A few years ago, someone approached me about adapting a thriller into a screenplay. Reading through the first few chapters, I wasn’t sure where the script should begin. The first scene involved an autopsy where the pathologist missed the symptoms of a biological agent. The author took us through each stage of the autopsy including each instrument the pathologist used, where he made his incisions, and the weight of every organ. Continue reading Too Much Information: Why Writers Should Conceal Their Research

This Year I Will Not Hibernate (Audio Short)


(If SoundCloud is down, download the track)
(Download the instrumental version here)

These last few winters, the arctic chill has given me a good reason to stay in, to sink into my introversion. I’ve made a habit of hibernating, stocking up on movies and curling up to the warm glow of a TV screen. Come spring time, my prolonged isolation makes it hard for me to reenter society. Real people don’t talk like they do in the movies.

This spoken word mantra is my attempt to break myself of this habit, to brave the cold and do something with my nights, to stop waiting for the groundhog to give me the all clear, to help kick old man winter in the keister. I hope you enjoy it.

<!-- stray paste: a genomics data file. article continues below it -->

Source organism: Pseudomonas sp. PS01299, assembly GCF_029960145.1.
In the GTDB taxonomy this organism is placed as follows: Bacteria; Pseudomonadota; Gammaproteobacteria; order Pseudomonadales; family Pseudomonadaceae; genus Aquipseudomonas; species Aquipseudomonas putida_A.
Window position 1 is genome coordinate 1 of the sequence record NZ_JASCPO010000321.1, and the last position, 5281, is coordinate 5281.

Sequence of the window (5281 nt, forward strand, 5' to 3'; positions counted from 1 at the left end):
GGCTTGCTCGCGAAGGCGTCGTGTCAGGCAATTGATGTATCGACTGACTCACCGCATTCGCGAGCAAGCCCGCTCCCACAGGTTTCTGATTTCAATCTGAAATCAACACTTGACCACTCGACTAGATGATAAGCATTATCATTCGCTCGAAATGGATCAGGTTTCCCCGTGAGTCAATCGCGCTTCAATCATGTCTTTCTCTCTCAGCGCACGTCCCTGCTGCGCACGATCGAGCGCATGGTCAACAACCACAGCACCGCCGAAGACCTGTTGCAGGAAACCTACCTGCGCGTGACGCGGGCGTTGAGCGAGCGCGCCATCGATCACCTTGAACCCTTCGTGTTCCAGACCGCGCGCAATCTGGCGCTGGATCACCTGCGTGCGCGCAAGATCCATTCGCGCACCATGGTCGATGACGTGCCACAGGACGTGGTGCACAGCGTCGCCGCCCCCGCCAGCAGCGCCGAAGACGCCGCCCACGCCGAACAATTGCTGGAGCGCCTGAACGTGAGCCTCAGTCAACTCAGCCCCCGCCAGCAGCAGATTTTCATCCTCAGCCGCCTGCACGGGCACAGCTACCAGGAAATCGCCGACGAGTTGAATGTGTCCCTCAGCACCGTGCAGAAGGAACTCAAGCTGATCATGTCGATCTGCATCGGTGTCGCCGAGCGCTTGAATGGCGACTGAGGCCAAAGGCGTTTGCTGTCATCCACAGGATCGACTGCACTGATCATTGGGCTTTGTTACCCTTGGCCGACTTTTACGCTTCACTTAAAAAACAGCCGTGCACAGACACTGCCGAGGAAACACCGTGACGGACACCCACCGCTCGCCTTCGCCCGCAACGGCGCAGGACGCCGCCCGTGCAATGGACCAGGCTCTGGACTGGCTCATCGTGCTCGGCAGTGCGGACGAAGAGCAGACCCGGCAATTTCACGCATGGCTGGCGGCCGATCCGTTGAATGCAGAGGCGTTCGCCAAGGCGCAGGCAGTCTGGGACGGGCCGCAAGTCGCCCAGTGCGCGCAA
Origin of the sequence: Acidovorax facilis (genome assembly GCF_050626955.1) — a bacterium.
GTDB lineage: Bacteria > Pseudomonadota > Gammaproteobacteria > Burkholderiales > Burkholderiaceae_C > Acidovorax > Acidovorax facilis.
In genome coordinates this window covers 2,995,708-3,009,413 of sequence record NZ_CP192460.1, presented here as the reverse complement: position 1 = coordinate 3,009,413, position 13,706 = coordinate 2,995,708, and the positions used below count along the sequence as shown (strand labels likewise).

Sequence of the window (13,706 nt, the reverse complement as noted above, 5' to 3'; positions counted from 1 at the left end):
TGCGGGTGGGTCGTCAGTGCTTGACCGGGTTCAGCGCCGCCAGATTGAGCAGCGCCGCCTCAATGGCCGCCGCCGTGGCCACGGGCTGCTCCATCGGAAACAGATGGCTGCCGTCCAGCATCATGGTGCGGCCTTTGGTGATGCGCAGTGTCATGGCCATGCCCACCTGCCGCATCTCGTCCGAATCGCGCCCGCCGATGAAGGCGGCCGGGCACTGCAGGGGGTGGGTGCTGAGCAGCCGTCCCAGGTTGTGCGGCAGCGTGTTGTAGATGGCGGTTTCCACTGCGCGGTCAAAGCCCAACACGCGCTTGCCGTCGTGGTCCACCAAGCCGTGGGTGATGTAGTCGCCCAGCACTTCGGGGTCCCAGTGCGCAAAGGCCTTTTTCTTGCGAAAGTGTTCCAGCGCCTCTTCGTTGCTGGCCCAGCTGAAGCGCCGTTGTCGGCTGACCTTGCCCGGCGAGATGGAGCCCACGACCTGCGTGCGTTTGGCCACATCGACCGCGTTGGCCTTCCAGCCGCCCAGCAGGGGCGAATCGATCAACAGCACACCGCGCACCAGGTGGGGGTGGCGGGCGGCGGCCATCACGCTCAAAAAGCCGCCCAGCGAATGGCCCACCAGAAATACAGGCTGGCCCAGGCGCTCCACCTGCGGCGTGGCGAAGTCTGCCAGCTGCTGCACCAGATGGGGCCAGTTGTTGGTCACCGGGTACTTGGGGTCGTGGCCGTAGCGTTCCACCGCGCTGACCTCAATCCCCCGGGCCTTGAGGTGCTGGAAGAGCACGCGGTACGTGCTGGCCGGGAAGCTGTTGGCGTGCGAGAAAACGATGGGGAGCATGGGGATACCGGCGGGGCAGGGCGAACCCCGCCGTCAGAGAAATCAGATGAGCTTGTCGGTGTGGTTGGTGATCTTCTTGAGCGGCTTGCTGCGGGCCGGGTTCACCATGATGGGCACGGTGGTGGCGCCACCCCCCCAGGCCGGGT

Repurposing SMART Goals for Character Development

SMART goals might not help you make big life changes, but can they help your characters?
SMART goals might not help you make big life changes, but can they help your characters?

Whether we’re using SMART goals to break a process down into something less intimidating, or for our lofty ambitions, no one is entirely sure what the acronym stands for: Specific Measurable Achievable Realistic Timely, Small Material Attainable Relevant Time-bound, or Sporadic Mixed Abstract Romantic Transcendental (probably not the last one).

SMART goals are a great way for businesses to fully articulate ambiguous “commitment to excellence” mission statements. They provide a quick mnemonic to improve employee output, but for those of us aspiring to make big life changes, SMART goals can leave us wanting. If your goal is to write 2,000 words a day and a sick day has you coming up short that slight deviation will make you feel like you failed the system. Research shows minor setbacks can derail these types of outcome driven goals.

The best system for improving retail sales, might not be the best system for quitting smoking. What if it could be repurposed to help your writing? I’m not talking about setting a goal to get published by the end of the year, I’m talking about making one of your characters use the system to show you something.

I propose warping SMART goals into a character building exercise, a way for your protagonist to state their desires, while showing if they have the presence of mind to acknowledge what’s preventing them from getting there.

The following excerpt is a SMART goal written by a character in a situation where she ought to be panicking.

SMART Goals for a Character in Peril

My name is Cameron Mendax, full time blogger part time prisoner. I’ve been arrested by impostures, posing as highway patrol officers. I broke out of their interrogation room to discover a wall full of my online credentials and social network thumbnails, as well as several other bright young faces.